In a land far far away

May 18th, 2018

Georginio Bruinhard

Doing an international study provides great opportunity to explore new cultures and meet new and different people. This is exactly what I did, I wanted to know what a few friends of mine think about The Netherlands and Radboud University. The fact that I lived in Vossenveld luckily didn’t make this too hard to accomplish. Meet Mauricio and Davide, who are born and raised in Costa Rica and Italy respectively. Both are in their first year of Business Administration.

First of all I wanted to know why they chose for the Netherlands, and Nijmegen in particular. For Mauricio it wasn’t a difficult decision to make, since he already had a Dutch nationality as well: ‘’Education here is better than in Costa Rica, but more importantly the government support to go studying is more prevalent. I wanted to experience new things, be more independent and live on my own.’’ Davide: ‘’I read good things about this university and I liked the environment. I felt extra affection because Nijmegen is built by the Romans of course.’’

The people here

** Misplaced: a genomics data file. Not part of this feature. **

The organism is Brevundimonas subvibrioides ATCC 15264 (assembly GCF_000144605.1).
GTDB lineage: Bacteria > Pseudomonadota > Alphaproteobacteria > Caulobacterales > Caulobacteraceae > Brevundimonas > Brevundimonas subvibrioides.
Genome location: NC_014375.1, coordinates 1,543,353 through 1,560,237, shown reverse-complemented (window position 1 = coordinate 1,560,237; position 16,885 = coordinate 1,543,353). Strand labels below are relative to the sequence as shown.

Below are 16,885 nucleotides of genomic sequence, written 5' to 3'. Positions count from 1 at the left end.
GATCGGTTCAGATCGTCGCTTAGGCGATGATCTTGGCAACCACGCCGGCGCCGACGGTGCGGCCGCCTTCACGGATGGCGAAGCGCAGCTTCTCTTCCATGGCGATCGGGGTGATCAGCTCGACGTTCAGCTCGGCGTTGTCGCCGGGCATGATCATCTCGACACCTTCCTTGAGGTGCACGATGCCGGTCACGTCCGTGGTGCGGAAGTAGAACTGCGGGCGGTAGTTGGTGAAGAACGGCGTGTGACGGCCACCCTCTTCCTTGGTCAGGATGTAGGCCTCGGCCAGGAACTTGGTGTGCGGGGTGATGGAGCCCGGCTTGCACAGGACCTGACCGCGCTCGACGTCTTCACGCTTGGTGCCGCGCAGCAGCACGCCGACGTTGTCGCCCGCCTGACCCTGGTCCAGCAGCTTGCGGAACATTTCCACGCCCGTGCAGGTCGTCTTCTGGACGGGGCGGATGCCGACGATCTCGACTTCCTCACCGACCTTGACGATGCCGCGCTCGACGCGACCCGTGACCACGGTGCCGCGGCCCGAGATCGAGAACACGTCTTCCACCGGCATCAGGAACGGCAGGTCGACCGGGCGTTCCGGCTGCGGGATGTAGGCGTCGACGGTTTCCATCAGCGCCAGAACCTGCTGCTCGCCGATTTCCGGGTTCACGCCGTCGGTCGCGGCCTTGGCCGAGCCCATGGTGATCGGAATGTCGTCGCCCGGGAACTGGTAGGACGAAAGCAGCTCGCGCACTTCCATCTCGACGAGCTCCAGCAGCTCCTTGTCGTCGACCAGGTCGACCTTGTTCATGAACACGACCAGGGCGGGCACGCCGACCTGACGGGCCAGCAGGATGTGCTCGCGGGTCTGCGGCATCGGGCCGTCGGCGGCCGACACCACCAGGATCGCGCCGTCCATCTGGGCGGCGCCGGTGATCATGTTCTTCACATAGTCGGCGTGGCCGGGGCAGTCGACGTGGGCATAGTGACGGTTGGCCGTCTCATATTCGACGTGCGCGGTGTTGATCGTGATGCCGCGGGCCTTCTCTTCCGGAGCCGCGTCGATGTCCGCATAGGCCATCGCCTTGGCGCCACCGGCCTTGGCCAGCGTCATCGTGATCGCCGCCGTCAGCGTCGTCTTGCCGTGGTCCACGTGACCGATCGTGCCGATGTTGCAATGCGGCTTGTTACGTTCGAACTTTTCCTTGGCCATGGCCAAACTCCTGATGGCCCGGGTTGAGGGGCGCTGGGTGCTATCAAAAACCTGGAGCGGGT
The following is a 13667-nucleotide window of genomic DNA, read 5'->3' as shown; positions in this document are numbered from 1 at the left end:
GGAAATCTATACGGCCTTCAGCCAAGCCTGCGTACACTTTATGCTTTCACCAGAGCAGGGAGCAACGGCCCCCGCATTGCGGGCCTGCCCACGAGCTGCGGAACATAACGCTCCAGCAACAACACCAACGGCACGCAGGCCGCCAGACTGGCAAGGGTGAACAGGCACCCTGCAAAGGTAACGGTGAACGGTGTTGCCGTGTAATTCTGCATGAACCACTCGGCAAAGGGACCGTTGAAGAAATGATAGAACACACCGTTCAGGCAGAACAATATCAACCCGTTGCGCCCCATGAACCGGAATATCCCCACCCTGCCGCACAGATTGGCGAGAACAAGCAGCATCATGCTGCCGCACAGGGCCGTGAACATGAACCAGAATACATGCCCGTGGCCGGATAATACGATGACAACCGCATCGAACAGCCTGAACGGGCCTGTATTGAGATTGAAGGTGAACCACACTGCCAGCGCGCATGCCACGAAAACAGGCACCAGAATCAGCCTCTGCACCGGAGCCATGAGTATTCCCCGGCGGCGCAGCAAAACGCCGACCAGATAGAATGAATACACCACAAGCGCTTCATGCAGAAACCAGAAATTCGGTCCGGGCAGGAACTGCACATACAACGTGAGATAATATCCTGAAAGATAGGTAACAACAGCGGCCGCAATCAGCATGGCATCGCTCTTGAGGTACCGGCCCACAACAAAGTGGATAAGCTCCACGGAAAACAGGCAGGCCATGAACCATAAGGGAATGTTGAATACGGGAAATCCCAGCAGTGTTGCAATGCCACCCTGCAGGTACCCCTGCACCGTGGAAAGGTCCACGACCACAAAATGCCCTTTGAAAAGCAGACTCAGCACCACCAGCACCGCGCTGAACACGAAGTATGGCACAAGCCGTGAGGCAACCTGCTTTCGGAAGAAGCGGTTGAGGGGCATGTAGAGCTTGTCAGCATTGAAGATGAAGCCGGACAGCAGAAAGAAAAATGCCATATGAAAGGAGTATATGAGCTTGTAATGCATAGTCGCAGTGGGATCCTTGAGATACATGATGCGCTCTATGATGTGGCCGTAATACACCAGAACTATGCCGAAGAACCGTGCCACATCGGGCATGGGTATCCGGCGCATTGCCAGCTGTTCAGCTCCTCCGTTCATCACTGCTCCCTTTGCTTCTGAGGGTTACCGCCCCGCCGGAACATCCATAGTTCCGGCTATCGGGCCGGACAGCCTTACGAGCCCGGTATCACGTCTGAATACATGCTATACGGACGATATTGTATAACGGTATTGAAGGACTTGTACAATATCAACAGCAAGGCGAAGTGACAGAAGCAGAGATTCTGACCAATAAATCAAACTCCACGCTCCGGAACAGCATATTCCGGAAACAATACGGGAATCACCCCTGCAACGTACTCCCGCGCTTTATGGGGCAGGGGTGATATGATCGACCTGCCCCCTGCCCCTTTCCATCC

Of course coming to a new country can come with great surprises and difficulties, which is why I asked what they really had to accustom to when they first came here. Davide: ‘’Luckily Radboud University and SSHN helped me to find a room before I started my studies. They helped me applying so I could start in peace. At first the people here were really different, they act in a more rigid way. Socially, I perceive people to be more individualistic. This is not necessarily a bad thing, just something I had to get used to. The way people interact is different compared to where I come from, but overall I would say everyone is kind, open and respectful.’’ Mauricio: ‘’ Even the way we greet each other is different. As I come from a warm culture, I prefer to hug people for example. Not everyone here was used to that I noticed; of course these are little things, no big issues. I think it has a lot to do with personal space.’’ Davide: ‘’Exactly, they really appreciate it! Also the way of joking is different here, people didn’t really get my jokes at first! What I also notice is that there are less couples around. In Italy you can notice a couple very clear, the bond is really emotional. I see that less here, everything seems more formal.’’